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Top 12 Astounding Katse Dam Facts

In the heart of the Kingdom of Lesotho, an enclaved country within the borders of South Africa, one of the most amazing dams in the world has been built.

Let’s take a closer look at some of the most interesting facts about the Katse Dam, an incredible structure that was built for an important dual purpose.

1. The dam is located in the central part of Lesotho

The Katse Dam is an enormous structure located in the rural heartland of the Kingdom of Lesotho. There aren’t any notable towns in the area but Lesotho is a small country os the capital of Maseru is only a relatively short drive away to the west.

The dam was built on the Malibamat’so River, a river in the northern part of the country that has its original near the border With South Africa.

The river eventually joins the Orange River, the longest river in South Africa with a length of 2,200 kilometers (1,400 miles). This confluence happens about 5 kilometers (3.1 miles) northeast of Mohlanapeng, a small village just southeast of the dam.

Malibamat'so River in Lesotho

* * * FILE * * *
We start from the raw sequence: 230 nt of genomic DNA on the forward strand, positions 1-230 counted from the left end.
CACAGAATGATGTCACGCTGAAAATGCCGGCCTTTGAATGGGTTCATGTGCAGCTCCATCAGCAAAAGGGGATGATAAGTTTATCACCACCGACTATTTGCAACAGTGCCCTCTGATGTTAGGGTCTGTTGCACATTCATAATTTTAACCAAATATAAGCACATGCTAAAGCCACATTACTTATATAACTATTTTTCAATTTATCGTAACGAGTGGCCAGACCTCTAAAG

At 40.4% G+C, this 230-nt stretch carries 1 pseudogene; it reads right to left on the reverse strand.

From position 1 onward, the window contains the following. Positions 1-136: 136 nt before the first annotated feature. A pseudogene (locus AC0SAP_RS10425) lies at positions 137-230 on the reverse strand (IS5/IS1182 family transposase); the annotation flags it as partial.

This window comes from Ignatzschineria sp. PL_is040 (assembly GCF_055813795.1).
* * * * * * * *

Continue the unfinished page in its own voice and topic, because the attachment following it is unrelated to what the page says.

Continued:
Malibamat’so River in Lesotho / SkyPIxels / Wiki Commons

2. The original plan to build a dam here was conceived during the 1950s

One of the most renowned structural engineers in South Africa during the 20th century was a man named Ninham Shand (1899-1969). He was the one who came up with the idea to build a dam here way back in the year 1953.

His findings eventually culminated into a much larger project known today as the “Lesotho Highlands Water Project.” This project has a dual purpose to both deliver water and provide hydroelectrical power.

A feasibility study was conducted between August 1983 and August 1986 by a German-British consortium called the “Lahmeyer MacDonald Consortium” and the dam was built shortly after.

Katse Dam Facts
The dam and surrounding area / SkyPixels / Wiki Commons

3. Multiple big companies were involved in the construction

The Katse Dam was the first project of the extensive Lesotho Highlands Water Project to be completed in the year 1996. This was followed by the Mohale Dam, a dam completed in 2003.

The project will eventually feature 5 similar dams in the area but only 1, the Polihali Dam, is under construction at the moment while the other 2 are put on hold.

The construction of Katse Dam involved a consortium of some of the biggest companies in the world, including Bouygues, Concor, Group 5, Hochtief, Impregilo, Kier Group, and Sterling International.

4. An enormous reservoir was created because of the dam

Because of the dam, the relatively small Malibamat’so River appears to be an enormous stream. That’s because the dam has created a large reservoir from which the water supply can be delivered to various areas in the region.

This reservoir was only full in 1997, the year after the dam was completed, and covers a total area of 3,580 hectares (8,846 acres). It has a total volume of 1.950 cubic kilometers (467.82 cubic miles).